There’s a sort of magical class at Stanford Business School from which brands like Victoria’s Secret and Nike have emerged. Robert Denning isn’t saying that Westward Leaning‘s next, but we wouldn’t rule it out.
Denning and his co-founder, Karlygash Burkitbayeva, came up with the idea for their new line of sunglasses after a brainstorming session. The two were trying to figure out “the ways in which high-end retail could engage with contemporary social issues in a truly authentic and genuine way. Rather than use social issues merely for marketing, we wanted to see if it would be possible to make these issues core to a brand’s identity, and central to the actual design and manufacturing,” Denning said. Obviously, they found a way, and now the school project’s turned into an actual brand, selling on their own site and hitting Moda Operandi at the end of the month (expect to see them on some major physical shelves come fall).
Their sunglasses come in just one shape: a classic wayfarer. “I literally bought, like every style of wayfarer on the market to figure out the perfect, universally flattering shape,” Denning said. Mission accomplished. The glasses, which come in just black and tortoise, either matte or shiny, have a slight cat eye and bendable joints, so that they actually do look good on everyone. It’s the various materials on the arms of each frame that keep things interesting.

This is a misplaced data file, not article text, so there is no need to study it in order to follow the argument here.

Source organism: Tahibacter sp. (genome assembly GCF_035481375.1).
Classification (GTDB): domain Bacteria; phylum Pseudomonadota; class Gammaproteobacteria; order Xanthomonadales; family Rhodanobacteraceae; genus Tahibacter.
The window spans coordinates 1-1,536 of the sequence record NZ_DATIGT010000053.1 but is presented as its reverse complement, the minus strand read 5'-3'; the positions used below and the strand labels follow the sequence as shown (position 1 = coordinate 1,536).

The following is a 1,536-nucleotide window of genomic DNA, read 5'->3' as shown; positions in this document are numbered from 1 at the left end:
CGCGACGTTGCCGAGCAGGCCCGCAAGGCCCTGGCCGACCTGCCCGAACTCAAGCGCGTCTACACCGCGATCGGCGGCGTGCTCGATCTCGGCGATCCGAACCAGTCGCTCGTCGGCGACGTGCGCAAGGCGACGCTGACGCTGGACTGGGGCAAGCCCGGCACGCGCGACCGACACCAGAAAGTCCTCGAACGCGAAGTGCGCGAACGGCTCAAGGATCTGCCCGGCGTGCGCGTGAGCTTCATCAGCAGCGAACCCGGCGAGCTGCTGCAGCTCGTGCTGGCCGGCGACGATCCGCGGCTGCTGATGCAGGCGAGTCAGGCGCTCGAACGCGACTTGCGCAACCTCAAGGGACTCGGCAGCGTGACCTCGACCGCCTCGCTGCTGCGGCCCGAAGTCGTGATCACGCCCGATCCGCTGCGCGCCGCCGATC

“We decided that integrating unique materials—ones that were related to key social issues—offered a way to make a thoughtful, sincere connection to social issues that went beyond mere marketing,” Denning says. “We’ve always loved sunglasses, but they also seemed the ideal vehicle for implementing this concept: we could inlay the unique materials (brass, aluminum, wood, antler, etc.) into “base” frame and create a product that would (hopefully) look good on everyone, while also carrying a meaningful social message that included a charitable component as well.” Those antlers, by the way, are bought from boy scouts who’ve scoured the country’s national parks in search of the horns while the wood comes from California’s beloved redwood trees.
Next week, they’re launching neon lenses, a beach essential gone luxury, and eventually, they’ll expand beyond shades. For now, snag a pair here, and let us know how many people stop you on the street!